Jon McGoran is the author of the ecological thrillers Drift and Deadout, from Tor/Forge Books, and their sequel, Dust Up, released in April 2016. He is also the author of the novella, After Effects, from Amazon’s StoryFront imprint.
Writing as D. H. Dublin, he is the author of the forensic crime thrillers Freezer Burn, Blood Poison, and Body Trace, from Penguin Books.
His short fiction, nonfiction and satire have appeared in a variety of publications and anthologies, and his short story “Bad Debt” won an honorable mention in Best American Mystery Stories 2014. He is a member of the Mystery Writers Association, the International Association of Crime Writers, and the International Thriller Writers, and a founding member of the Liars Club. He has been writing about food and sustainability for over twenty years, first as Communications Director at Weavers Way Co-op, and editor and publisher of the monthly newspaper, The Shuttle, and later as editor in chief of Grid, a magazine covering issues of sustainability.
On April 19, Tor/Forge Books released Dust Up, the third in my series of Doyle Carrick thrillers. The books in the series are sometimes called eco-thrillers, environmental thrillers, or biotech thrillers, but to me they are really just thrillers. They do have underlying themes — how biotechnology and big corporations are expanding their control over the world’s food and agriculture. These issues are important to me and important to the books, but they are never the most important thing. More important by far is that they never get in the way of the characters and the story.
I love writing about compelling issues, just as I love to incorporate humor and action into my books. But I realized early on that if any of those things ever gets in the way of the story itself, or undermines the reader’s connection to the characters, it has to go. Story wins. Every time.
This isn’t as easy as it sounds. Research is a lot of work, but it’s also a lot of fun (And FYI, it can also be a great way to avoid writing). Delving deep into intriguing topics is often fascinating and it gives the creative mind plenty of fodder to write about. The ideas for many of the books and stories I have written have come directly from research conducted on previous ones. But it can also be dangerous, because it is tempting to try to incorporate too many of these great facts and ideas and stories into the book that you are currently working on.
Much of Dust Up takes place in Haiti, a complex and compelling place with a rich culture and a troubled history. As part of my research for the book, my wife and I travelled to Haiti. It was a life-changing trip that allowed me to describe the place with much greater authenticity than I otherwise could have. The trip also helped me appreciate many subtleties of Haitian society, to sit down with Haitians and discuss some of the topics the book touches on. Just as in the book, during our visit Haiti was experiencing great political turmoil and instability. Some of those experiences made their way into the book, but many more did not. If I had included all the ideas and subplots and descriptions that I wanted to, the book would have become a bloated tome instead of the lean and entertaining thriller I wanted it to be.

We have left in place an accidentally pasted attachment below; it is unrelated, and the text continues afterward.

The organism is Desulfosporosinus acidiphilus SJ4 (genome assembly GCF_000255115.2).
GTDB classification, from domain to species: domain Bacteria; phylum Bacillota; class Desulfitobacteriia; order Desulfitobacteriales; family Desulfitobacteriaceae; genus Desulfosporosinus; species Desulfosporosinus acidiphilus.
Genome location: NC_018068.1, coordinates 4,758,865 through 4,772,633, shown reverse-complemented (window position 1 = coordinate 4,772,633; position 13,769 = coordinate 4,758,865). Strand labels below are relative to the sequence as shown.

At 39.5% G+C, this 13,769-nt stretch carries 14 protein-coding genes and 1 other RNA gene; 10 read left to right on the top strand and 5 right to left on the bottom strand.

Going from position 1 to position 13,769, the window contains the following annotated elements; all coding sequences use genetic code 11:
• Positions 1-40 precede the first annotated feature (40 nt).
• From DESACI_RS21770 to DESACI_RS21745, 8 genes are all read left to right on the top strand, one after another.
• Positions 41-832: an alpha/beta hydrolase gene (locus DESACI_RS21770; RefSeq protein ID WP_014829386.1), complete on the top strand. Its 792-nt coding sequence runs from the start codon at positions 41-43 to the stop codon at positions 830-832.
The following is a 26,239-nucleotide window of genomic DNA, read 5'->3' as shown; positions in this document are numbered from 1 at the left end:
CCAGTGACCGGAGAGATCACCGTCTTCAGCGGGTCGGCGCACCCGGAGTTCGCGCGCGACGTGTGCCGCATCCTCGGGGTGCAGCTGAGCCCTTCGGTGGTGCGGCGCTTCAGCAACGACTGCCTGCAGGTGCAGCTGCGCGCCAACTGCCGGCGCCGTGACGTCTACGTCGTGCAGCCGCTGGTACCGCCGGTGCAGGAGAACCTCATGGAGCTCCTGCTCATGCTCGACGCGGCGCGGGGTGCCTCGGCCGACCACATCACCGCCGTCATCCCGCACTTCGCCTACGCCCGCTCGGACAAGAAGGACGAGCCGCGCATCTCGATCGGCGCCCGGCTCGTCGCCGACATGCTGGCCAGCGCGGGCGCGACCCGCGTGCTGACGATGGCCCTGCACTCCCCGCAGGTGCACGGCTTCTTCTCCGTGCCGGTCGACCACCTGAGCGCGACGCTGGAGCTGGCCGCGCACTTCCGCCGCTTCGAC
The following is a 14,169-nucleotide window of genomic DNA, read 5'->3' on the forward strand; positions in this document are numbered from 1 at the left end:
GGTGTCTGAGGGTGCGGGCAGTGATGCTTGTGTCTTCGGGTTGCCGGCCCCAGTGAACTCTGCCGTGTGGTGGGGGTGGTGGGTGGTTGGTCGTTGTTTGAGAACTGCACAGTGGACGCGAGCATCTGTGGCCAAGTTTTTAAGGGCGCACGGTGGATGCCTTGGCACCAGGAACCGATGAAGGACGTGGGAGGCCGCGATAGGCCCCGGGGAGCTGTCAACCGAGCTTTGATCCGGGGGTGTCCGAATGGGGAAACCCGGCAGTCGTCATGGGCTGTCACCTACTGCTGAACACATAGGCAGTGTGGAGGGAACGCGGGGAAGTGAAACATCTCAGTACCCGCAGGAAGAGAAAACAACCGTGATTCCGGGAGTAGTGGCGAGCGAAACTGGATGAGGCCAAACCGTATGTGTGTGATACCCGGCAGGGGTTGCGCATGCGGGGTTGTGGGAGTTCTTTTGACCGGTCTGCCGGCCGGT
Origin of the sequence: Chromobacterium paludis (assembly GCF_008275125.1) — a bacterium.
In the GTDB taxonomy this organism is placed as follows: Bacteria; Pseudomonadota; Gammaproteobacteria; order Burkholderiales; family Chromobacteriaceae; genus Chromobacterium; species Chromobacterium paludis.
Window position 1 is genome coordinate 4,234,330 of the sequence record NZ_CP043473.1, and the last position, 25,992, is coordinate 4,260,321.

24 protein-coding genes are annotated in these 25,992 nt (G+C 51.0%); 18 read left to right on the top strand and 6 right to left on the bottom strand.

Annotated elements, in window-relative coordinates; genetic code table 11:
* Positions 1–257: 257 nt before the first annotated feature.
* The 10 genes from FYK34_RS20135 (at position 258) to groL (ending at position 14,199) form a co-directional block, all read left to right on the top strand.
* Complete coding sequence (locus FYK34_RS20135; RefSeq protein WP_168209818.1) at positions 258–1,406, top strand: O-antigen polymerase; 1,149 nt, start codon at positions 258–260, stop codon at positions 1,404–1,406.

Deadout, the second book in the series, deals with honeybees, the mysterious maladies that are making them disappear, and the biotech response to the crisis (fictional when I wrote it, but since coming true). I did huge amounts of research for the book, and while I already knew bees were amazing creatures — that’s partly why I thought they would make a great topic for a thriller — I found them to be much stranger and more impressive and compelling that I had known. But including every interesting factoid would have left the book so swollen my editor would have been reaching for an Epi-pen, as well as an editorial pen.
It kills me to leave all this interesting material out, but those are some of the tough decisions you have to make as a writer. There is an adage among writers, that you must “Kill your darlings.” It means that for the sake of a better book (and one that isn’t thicker than it is wide), you often have to leave out some of your favorite parts. It is good advice. When I share it, I often add that if it eases the blow, you can save the edits in a separate file for some unseen future purpose. (I tell people you don’t have to kill your darlings, you just have to lock them in the basement). And, as it turns out, many of my great little facts and stories gleaned from book research find a second life after all.
I love doing book readings, but if you’ve ever done one (or sat through one), you know that while people might enjoy listening to an author read, their enthusiasm can diminish rapidly. The most rapt audience at six minutes can be snoring or clawing at the exit by minute twelve. But reading to an audience and telling them stories are very different things. This is when it’s great to have a pocketful of interesting and relevant stories that didn’t make it into the book, stories you’ve been dying to share with an audience, and that they’ll be fascinated to hear.
And it’s always great to have a good reason to let your darlings out of the basement.